What I am trying to find out is whether the Royal Mail has a right of access to deliver the mail. The DTI, on its web site, say's that Royal Mail is legally obliged to deliver mail. I want to know whether my right to privacy means that I can refuse entry to my property to any person except those with an invite. I know that the police/gas/fire brigade/customs can enter without my permission. I believe that the Royal Mail are obliged to "attempt" to deliver mail, and that if they can not it would be returned to the sender (Legitimate originator would have a return address on their envelope) or else there may be some kind of "undeliverable mail" room somewhere.
If anyone has any information about this I would welcome it. In particular the relevant Act that allows the Royal Mail to enter my property without permission.
I don’t necessarily want to prevent the postman from delivering mail, I’m just interested in whether I have more rights over my own property than the agent (postman) of some faceless advertising dept. who is exploiting a special privilege extended to the Royal Mail in order to force their wares on to all and sundry? I can pretty much guarantee that when this special privilege was awarded (if in fact it was) that it was not intended to allow private companies the right to bombard private citizens with advertising literature.
TRESPASS TO LAND
Trespass to land occurs where a person directly enters upon another's land without permission, or remains upon the land, or places or projects any object upon the land.
A continuing trespass is a failure to remove an object (or the defendant in person) unlawfully placed on land. It will lead to a new cause of action each day for as long as it lasts (Holmes v Wilson and others (1839) 10 A&E 503; Konskier v Goodman Ltd  1 KB 421).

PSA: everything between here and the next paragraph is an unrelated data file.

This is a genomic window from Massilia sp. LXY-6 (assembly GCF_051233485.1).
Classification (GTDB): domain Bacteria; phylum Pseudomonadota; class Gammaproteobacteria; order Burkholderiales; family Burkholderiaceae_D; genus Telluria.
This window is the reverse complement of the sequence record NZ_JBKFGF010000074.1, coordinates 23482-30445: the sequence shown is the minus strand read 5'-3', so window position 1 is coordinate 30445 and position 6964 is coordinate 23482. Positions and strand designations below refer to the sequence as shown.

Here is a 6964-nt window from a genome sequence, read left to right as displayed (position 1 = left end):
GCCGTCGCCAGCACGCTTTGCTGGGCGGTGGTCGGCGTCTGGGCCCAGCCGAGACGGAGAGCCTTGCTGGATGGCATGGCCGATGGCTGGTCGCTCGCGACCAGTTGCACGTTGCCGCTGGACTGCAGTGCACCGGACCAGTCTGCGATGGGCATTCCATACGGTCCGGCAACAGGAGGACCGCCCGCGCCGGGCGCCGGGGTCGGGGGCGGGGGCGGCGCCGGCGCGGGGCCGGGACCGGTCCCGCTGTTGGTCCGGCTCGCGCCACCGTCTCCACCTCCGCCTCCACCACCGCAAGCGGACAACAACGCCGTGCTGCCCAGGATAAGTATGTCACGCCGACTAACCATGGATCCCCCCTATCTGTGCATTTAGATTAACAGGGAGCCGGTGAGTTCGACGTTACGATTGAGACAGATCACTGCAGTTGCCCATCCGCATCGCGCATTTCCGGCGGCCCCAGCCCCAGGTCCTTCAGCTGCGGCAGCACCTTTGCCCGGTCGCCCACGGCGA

MISTAKEN OR NEGLIGENT ENTRY
Trespass to land is an intentional tort. However, intention for the act is required, not an intention to trespass. Consequently, deliberate entry is required and lack of knowledge as to trespass will not be a defense (Conway v George Wimpey & Co  2 KB 266, 273).
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Privacy and trespass watch
- Thread Starter
- 03-07-2005 01:08
- 03-07-2005 17:35
I have no idea whether the Royal Mail has any 'right' to walk across your land, but I'd suspect that they don't. While they are obliged to deliver mail, this probably does not extend to them entering your property without your permission.
The situation you describe whereby certain types of people are able to enter your property 'without your permission' is not strictly true - you implicitly grant these peope a right to enter your property (a license). You can revoke this at any time, although in practice it might be difficult to inform all the relevant people. A notice may be the answer.
Customs officers may have a legal right to enter your property even when you expressly refuse them entry, but this will probably have to be supported by a warrent and all that that entails. I don't think the fire brigade have any right to enter your property to put out a fire - you can legally burn down your house if you so desire!
Have you considered signing up for the mail preference service?
And even if people are trespassing on your property, do you know that trespass is not actionable per se?
- Thread Starter
- 03-07-2005 23:54
Thanks for your reply. I take your points. I assume that the implicit license would extend to just about everyone unless there was a privacy notice or physical barrier to overcome.
So, someone enters a field through an open gate, sets up a tent and goes to sleep. At dawn, the farmer wakes up the man and tells him to leave, which he does. As long as there has been no damage, he can not be sued.
Not actionable? Thats a shame. So the man with the tent opened the gate which had a "No Trespass" sign on it. As long as he leaves when asked and has caused no damage (left the gate open so that a herd of cows is now wandering down the M4) then he still has nothing to answer for?
I suppose if i really wanted privacy, i would erect a "No Trespass" sign, and buy a dog. Just to be sure I would add "Beware of the insainly large dog" to my notice board.
For anyone that wants the details , as well as the mailing preference service consumers can also reduce the amount of unsolicited unaddressed mail and leaflets they receive (addressed to occupier and householder etc) from the Royal Mail.